Note: In some situations, such as a newly acquired farm with low fertility, it’s impossible to reduce fertilizer cost simply by setting a target based on total expenditure. “In this situation, you must scale back your yield goal,” Ferrie says. 

One way not to allocate fertilizer is to eliminate fertilizer ahead of all your soybeans. “Let your soil test tell you where to make adjustments,” Ferrie emphasizes.


Change Your Rotation

You might be able to reduce input cost by adding wheat—or wheat and double-crop soybeans—to your rotation or growing a year of soybeans after soybeans. “But continuous soybeans bring disease challenges,” Ferrie cautions.


Negotiate Lower Rent

“Some cash rent leases adjust themselves when grain prices fall,” Ferrie notes. “If you farm under a more traditional lease arrangement, try negotiating with your landowners. Many of them are businessmen, and they understand issues of revenue flow. If you offered more rent during the period of high prices, you are justified in asking for a reduction in rental rates now.” 


Prepare for Future Profit 

“If you cut back on fertilizer for a year or two, plan to rebuild soil fertility levels when the financial picture levels out,” Ferrie says. “Your soil test will tell you how much they have changed and how aggressive you must be in building them up.”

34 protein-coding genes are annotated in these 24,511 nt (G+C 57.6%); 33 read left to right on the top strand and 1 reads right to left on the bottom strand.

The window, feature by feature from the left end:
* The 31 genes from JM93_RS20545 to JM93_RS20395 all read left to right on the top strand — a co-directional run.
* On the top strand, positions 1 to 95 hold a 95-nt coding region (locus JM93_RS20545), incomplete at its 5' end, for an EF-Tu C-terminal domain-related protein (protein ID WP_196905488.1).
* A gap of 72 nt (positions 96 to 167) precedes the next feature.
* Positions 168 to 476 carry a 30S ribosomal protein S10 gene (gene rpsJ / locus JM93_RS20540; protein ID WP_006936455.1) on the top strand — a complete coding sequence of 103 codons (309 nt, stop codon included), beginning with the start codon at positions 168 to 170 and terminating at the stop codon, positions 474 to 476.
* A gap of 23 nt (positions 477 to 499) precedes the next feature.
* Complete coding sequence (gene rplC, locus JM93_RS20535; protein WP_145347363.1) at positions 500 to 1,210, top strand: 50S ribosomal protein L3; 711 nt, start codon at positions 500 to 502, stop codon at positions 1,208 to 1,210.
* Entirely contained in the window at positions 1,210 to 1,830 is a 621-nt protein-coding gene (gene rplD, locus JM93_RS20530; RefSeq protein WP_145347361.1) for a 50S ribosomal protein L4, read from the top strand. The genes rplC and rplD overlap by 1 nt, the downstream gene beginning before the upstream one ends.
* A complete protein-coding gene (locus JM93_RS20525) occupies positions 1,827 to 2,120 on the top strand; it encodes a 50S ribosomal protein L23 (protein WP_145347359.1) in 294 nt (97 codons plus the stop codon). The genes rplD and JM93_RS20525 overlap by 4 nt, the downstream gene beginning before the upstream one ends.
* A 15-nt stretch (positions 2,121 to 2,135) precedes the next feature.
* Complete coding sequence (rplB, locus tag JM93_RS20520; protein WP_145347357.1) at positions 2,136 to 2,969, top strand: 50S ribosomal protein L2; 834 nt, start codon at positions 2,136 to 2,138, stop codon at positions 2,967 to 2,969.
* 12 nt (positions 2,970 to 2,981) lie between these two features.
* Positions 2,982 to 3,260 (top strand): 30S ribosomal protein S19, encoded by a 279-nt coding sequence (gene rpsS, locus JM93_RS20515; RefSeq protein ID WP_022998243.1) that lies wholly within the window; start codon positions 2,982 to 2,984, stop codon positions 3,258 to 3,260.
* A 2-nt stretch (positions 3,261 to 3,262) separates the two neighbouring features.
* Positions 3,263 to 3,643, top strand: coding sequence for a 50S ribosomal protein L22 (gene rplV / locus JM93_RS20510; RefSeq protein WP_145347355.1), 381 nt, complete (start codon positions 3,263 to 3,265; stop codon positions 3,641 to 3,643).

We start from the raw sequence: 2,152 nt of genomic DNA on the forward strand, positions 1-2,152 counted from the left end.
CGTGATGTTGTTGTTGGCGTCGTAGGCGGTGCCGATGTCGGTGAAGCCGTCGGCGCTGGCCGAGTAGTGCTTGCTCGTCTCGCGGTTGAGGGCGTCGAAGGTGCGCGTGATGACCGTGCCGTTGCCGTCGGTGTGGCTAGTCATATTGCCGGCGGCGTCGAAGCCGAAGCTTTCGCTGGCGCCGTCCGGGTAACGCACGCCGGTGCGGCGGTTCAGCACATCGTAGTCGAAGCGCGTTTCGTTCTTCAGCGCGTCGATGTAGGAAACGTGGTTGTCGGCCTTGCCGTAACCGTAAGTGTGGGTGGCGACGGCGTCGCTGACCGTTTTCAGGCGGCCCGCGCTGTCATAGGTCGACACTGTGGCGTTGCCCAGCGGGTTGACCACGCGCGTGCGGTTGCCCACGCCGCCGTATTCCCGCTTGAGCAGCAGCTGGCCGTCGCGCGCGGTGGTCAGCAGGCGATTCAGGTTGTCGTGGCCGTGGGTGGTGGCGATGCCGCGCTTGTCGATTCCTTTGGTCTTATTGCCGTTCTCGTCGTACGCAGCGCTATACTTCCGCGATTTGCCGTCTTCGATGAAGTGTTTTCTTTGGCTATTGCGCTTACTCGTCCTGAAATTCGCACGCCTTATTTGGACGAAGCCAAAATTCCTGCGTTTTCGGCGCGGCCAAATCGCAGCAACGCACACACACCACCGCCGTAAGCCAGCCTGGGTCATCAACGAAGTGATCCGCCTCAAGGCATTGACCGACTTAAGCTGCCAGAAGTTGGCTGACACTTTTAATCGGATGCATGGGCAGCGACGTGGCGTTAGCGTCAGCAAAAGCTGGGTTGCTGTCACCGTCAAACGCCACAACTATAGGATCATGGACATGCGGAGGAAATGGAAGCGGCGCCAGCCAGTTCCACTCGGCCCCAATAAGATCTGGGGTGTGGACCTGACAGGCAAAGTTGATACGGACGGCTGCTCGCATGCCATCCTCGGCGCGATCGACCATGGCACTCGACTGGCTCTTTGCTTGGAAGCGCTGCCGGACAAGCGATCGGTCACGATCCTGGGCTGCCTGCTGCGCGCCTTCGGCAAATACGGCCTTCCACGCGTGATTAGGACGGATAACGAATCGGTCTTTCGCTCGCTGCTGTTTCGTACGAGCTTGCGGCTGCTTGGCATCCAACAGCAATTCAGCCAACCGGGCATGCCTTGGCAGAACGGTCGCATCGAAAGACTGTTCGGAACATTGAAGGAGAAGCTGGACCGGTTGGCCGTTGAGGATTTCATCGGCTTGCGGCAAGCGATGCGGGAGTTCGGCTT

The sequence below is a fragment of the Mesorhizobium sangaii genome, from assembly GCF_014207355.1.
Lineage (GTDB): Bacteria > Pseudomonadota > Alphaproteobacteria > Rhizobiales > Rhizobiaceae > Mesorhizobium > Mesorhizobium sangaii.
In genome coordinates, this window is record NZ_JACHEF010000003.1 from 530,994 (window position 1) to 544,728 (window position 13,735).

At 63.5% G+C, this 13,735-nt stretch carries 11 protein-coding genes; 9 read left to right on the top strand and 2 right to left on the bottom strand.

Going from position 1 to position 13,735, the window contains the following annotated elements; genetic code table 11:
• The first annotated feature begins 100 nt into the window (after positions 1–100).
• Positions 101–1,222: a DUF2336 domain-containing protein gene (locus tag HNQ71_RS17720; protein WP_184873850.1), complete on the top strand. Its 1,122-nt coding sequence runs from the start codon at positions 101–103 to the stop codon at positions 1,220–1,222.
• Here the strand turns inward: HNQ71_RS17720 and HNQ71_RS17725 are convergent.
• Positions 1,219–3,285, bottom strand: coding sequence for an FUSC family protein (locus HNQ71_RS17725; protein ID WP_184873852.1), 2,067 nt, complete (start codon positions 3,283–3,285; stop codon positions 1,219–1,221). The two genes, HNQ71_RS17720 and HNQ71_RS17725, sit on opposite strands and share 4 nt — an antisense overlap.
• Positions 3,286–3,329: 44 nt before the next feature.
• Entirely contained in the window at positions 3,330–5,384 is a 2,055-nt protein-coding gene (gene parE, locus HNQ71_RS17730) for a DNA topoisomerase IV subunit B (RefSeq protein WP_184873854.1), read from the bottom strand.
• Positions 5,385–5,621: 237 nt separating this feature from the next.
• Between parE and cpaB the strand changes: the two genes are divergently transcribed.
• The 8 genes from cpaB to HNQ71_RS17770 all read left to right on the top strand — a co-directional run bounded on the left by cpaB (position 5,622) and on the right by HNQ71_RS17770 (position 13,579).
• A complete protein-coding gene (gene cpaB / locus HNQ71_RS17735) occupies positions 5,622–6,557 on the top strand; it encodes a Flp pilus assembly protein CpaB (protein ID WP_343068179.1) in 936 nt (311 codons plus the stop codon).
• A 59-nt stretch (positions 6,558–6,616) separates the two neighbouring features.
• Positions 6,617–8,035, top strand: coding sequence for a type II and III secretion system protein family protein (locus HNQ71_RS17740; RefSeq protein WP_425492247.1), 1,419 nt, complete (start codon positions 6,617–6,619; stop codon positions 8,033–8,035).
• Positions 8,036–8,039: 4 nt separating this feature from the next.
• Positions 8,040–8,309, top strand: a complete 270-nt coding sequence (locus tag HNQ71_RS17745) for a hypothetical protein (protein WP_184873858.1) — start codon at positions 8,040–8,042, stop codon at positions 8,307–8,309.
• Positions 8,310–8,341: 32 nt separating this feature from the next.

Not the Time for Drastic Changes

A period of low commodity prices is not the time to make dramatic changes in your production practices and take risks that can cut yields, says Farm Journal Field Agronomist Ken Ferrie. 

“Stay with what you know and have been successful with,” Ferrie advises. “Avoid radical changes, such as switching from conventional tillage to no-till or strip-till unless you already have experience. Since you already own your tractor and tillage equipment, the only savings from no-till will be in fuel cost. You will have the additional cost of setting up your planter, and you might need a more expensive herbicide program.”

Although cover crops are beneficial, this might not be the time to take the plunge if you haven’t grown them before. “Establishing a cover crop, and terminating it, can cost $20 to $70 per acre,” Ferrie says. “This may not be the year to grow your first cover crop unless you’re enrolled in a government program that helps with the cost. While covers benefit soil health and the environment, they may not increase yield. If you decide to make switches in production practices, keep the acreage small until you get a handle on cost and management.”